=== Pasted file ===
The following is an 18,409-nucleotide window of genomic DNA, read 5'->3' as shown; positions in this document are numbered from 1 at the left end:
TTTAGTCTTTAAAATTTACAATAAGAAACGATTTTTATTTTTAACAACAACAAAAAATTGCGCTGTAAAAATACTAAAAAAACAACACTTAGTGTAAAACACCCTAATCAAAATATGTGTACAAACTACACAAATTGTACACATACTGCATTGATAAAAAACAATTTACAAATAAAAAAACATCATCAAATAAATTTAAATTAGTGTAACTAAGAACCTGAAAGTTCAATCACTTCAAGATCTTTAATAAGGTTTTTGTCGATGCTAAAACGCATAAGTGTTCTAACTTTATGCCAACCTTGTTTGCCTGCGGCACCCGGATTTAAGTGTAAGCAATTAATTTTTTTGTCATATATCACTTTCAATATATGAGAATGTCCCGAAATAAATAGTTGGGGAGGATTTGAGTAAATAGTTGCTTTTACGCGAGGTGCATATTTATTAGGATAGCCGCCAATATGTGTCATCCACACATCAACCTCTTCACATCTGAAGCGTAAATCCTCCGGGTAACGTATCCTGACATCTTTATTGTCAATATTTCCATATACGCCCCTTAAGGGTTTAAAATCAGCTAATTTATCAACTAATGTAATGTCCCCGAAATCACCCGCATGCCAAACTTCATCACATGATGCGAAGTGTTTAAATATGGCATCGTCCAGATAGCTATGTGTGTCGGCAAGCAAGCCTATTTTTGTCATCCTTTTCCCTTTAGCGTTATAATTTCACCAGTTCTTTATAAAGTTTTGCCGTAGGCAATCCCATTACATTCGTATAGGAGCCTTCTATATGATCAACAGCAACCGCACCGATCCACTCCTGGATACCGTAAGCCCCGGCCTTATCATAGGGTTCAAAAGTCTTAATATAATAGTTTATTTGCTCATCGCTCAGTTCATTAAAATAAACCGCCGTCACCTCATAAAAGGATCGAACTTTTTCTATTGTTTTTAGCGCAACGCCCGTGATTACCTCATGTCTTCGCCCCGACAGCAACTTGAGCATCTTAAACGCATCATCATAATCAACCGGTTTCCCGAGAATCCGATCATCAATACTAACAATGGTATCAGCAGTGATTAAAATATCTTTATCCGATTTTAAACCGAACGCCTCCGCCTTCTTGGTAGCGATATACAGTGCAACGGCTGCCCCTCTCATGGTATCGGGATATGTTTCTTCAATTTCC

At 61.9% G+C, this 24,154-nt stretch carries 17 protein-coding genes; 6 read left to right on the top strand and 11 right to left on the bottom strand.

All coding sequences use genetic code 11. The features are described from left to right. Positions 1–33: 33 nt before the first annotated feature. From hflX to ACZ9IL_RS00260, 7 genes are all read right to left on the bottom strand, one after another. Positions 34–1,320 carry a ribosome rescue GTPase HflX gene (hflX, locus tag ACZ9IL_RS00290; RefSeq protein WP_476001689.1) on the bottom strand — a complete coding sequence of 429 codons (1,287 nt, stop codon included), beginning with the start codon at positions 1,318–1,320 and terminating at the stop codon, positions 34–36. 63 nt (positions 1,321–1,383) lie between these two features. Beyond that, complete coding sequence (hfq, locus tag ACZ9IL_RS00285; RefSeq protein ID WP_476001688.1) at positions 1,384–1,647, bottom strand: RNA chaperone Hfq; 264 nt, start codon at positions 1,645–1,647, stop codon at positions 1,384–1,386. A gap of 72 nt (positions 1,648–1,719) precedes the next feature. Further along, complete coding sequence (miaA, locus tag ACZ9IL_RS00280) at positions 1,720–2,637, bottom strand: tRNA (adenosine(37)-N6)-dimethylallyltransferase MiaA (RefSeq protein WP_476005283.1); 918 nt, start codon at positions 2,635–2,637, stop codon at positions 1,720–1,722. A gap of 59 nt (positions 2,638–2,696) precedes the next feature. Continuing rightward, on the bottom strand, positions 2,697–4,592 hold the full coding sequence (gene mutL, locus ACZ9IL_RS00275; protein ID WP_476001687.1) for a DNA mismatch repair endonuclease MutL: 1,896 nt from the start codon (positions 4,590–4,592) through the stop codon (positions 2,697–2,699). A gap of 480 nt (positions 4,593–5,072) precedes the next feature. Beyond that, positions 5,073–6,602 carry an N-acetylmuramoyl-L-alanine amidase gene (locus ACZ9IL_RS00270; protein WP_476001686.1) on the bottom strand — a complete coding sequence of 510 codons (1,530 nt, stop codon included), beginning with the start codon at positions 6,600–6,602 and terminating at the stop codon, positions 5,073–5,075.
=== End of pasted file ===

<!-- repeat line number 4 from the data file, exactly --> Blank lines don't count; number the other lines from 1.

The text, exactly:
All coding sequences use genetic code 11. The features are described from left to right. Positions 1–33: 33 nt before the first annotated feature. From hflX to ACZ9IL_RS00260, 7 genes are all read right to left on the bottom strand, one after another. Positions 34–1,320 carry a ribosome rescue GTPase HflX gene (hflX, locus tag ACZ9IL_RS00290; RefSeq protein WP_476001689.1) on the bottom strand — a complete coding sequence of 429 codons (1,287 nt, stop codon included), beginning with the start codon at positions 1,318–1,320 and terminating at the stop codon, positions 34–36. 63 nt (positions 1,321–1,383) lie between these two features. Beyond that, complete coding sequence (hfq, locus tag ACZ9IL_RS00285; RefSeq protein ID WP_476001688.1) at positions 1,384–1,647, bottom strand: RNA chaperone Hfq; 264 nt, start codon at positions 1,645–1,647, stop codon at positions 1,384–1,386. A gap of 72 nt (positions 1,648–1,719) precedes the next feature. Further along, complete coding sequence (miaA, locus tag ACZ9IL_RS00280) at positions 1,720–2,637, bottom strand: tRNA (adenosine(37)-N6)-dimethylallyltransferase MiaA (RefSeq protein WP_476005283.1); 918 nt, start codon at positions 2,635–2,637, stop codon at positions 1,720–1,722. A gap of 59 nt (positions 2,638–2,696) precedes the next feature. Continuing rightward, on the bottom strand, positions 2,697–4,592 hold the full coding sequence (gene mutL, locus ACZ9IL_RS00275; protein ID WP_476001687.1) for a DNA mismatch repair endonuclease MutL: 1,896 nt from the start codon (positions 4,590–4,592) through the stop codon (positions 2,697–2,699). A gap of 480 nt (positions 4,593–5,072) precedes the next feature. Beyond that, positions 5,073–6,602 carry an N-acetylmuramoyl-L-alanine amidase gene (locus ACZ9IL_RS00270; protein WP_476001686.1) on the bottom strand — a complete coding sequence of 510 codons (1,530 nt, stop codon included), beginning with the start codon at positions 6,600–6,602 and terminating at the stop codon, positions 5,073–5,075.